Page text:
An average hug lasts around three seconds, but computers could be programmed one day to make you feel all warm and fuzzy for a lot longer, say scientists.
Sensory equipment enabling people to share a hug across cyberspace has been in development for several years, and experts insist it will one day become part of everyday life.
"For a while technology has been driving people apart, locking them in front of computer screens, now we hope to use it to bring them together," the Telegraph quoted Adrian Cheok at Singapore's Nanyang Technological University, as telling CNN,
The product he created in 2005 didn't take off but last year scientists based in Japan built a similar product - a wearable robot dubbed 'iFeel_IM!' ("I feel therefore I am").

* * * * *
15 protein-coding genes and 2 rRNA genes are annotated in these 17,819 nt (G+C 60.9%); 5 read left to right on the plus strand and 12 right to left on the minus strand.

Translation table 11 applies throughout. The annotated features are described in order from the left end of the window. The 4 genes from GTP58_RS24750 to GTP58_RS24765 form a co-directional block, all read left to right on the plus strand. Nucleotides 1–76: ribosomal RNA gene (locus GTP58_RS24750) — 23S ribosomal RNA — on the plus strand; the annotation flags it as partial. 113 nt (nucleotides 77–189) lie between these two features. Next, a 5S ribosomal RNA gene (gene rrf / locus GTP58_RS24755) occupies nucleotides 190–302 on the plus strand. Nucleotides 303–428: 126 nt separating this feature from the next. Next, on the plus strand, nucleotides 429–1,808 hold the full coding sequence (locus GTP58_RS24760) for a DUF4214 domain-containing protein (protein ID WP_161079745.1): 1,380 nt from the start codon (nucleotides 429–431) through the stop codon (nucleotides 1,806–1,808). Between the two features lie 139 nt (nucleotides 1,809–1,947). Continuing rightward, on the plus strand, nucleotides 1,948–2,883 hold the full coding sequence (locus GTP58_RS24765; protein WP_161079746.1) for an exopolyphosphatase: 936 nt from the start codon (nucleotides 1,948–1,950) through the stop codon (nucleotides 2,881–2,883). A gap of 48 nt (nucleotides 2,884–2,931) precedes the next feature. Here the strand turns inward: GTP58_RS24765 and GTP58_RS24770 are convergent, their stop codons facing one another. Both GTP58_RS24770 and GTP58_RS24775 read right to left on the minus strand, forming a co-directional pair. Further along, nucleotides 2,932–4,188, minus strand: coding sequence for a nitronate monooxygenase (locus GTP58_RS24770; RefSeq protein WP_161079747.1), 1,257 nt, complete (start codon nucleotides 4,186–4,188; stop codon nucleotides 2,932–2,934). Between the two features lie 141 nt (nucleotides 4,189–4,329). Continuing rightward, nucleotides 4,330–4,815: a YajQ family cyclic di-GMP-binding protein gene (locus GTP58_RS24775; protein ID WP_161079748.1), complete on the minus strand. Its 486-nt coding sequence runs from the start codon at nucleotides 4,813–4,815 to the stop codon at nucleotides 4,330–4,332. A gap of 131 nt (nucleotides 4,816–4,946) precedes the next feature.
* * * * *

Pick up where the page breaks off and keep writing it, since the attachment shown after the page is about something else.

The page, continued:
Created by Dzmitry Tsetserukou at Toyohashi University of Technology, it was designed to add a human-like level of sensation to online conversations.
Using special software it identified emotions expressed within messages and responded by providing the appropriate physical sensation.
He said, "I am looking to create a deep immersive experience, not just a vibration in your shirt triggered by an SMS. Emotion is what gives communication life.
"This is really state of the art, there is nothing this accurate. In a few years, this could be a mobile system integrated into a suit or jacket. It's not that far away."